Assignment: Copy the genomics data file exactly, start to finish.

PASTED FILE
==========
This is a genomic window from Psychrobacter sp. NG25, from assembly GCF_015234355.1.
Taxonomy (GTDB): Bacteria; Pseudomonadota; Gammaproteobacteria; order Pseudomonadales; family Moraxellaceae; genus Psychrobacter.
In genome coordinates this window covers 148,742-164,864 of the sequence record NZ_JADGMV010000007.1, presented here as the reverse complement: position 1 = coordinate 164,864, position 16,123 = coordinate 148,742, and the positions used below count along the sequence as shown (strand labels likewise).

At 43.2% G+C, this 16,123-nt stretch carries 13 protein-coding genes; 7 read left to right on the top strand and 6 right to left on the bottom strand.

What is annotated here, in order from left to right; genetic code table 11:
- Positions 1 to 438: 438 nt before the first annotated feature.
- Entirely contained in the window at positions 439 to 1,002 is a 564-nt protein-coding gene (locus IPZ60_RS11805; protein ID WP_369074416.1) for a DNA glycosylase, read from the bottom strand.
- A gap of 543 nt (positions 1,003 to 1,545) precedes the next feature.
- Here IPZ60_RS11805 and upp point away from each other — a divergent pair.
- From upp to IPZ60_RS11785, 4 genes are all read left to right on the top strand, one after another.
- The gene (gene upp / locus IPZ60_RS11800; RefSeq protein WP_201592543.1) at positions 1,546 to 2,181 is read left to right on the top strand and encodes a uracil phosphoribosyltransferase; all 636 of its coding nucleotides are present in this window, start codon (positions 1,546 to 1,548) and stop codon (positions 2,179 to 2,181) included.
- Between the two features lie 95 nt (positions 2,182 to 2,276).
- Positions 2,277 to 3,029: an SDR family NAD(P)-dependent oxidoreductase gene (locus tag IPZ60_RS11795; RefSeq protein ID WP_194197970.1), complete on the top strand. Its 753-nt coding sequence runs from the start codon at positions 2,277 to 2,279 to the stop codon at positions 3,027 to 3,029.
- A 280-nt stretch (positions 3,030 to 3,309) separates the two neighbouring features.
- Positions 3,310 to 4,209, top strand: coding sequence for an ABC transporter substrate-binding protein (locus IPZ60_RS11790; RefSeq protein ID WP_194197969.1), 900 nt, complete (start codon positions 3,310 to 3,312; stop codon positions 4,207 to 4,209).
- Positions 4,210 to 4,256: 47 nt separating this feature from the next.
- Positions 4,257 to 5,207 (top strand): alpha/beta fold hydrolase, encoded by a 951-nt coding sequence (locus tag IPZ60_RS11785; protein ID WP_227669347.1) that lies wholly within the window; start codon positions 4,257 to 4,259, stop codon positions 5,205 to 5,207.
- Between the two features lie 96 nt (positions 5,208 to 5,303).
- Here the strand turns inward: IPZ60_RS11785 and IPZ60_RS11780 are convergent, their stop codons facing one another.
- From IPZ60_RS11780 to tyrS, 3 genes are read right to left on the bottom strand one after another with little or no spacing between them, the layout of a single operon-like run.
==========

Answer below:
This is a genomic window from Psychrobacter sp. NG25, from assembly GCF_015234355.1.
Taxonomy (GTDB): Bacteria; Pseudomonadota; Gammaproteobacteria; order Pseudomonadales; family Moraxellaceae; genus Psychrobacter.
In genome coordinates this window covers 148,742-164,864 of the sequence record NZ_JADGMV010000007.1, presented here as the reverse complement: position 1 = coordinate 164,864, position 16,123 = coordinate 148,742, and the positions used below count along the sequence as shown (strand labels likewise).

At 43.2% G+C, this 16,123-nt stretch carries 13 protein-coding genes; 7 read left to right on the top strand and 6 right to left on the bottom strand.

What is annotated here, in order from left to right; genetic code table 11:
- Positions 1 to 438: 438 nt before the first annotated feature.
- Entirely contained in the window at positions 439 to 1,002 is a 564-nt protein-coding gene (locus IPZ60_RS11805; protein ID WP_369074416.1) for a DNA glycosylase, read from the bottom strand.
- A gap of 543 nt (positions 1,003 to 1,545) precedes the next feature.
- Here IPZ60_RS11805 and upp point away from each other — a divergent pair.
- From upp to IPZ60_RS11785, 4 genes are all read left to right on the top strand, one after another.
- The gene (gene upp / locus IPZ60_RS11800; RefSeq protein WP_201592543.1) at positions 1,546 to 2,181 is read left to right on the top strand and encodes a uracil phosphoribosyltransferase; all 636 of its coding nucleotides are present in this window, start codon (positions 1,546 to 1,548) and stop codon (positions 2,179 to 2,181) included.
- Between the two features lie 95 nt (positions 2,182 to 2,276).
- Positions 2,277 to 3,029: an SDR family NAD(P)-dependent oxidoreductase gene (locus tag IPZ60_RS11795; RefSeq protein ID WP_194197970.1), complete on the top strand. Its 753-nt coding sequence runs from the start codon at positions 2,277 to 2,279 to the stop codon at positions 3,027 to 3,029.
- A 280-nt stretch (positions 3,030 to 3,309) separates the two neighbouring features.
- Positions 3,310 to 4,209, top strand: coding sequence for an ABC transporter substrate-binding protein (locus IPZ60_RS11790; RefSeq protein ID WP_194197969.1), 900 nt, complete (start codon positions 3,310 to 3,312; stop codon positions 4,207 to 4,209).
- Positions 4,210 to 4,256: 47 nt separating this feature from the next.
- Positions 4,257 to 5,207 (top strand): alpha/beta fold hydrolase, encoded by a 951-nt coding sequence (locus tag IPZ60_RS11785; protein ID WP_227669347.1) that lies wholly within the window; start codon positions 4,257 to 4,259, stop codon positions 5,205 to 5,207.
- Between the two features lie 96 nt (positions 5,208 to 5,303).
- Here the strand turns inward: IPZ60_RS11785 and IPZ60_RS11780 are convergent, their stop codons facing one another.
- From IPZ60_RS11780 to tyrS, 3 genes are read right to left on the bottom strand one after another with little or no spacing between them, the layout of a single operon-like run.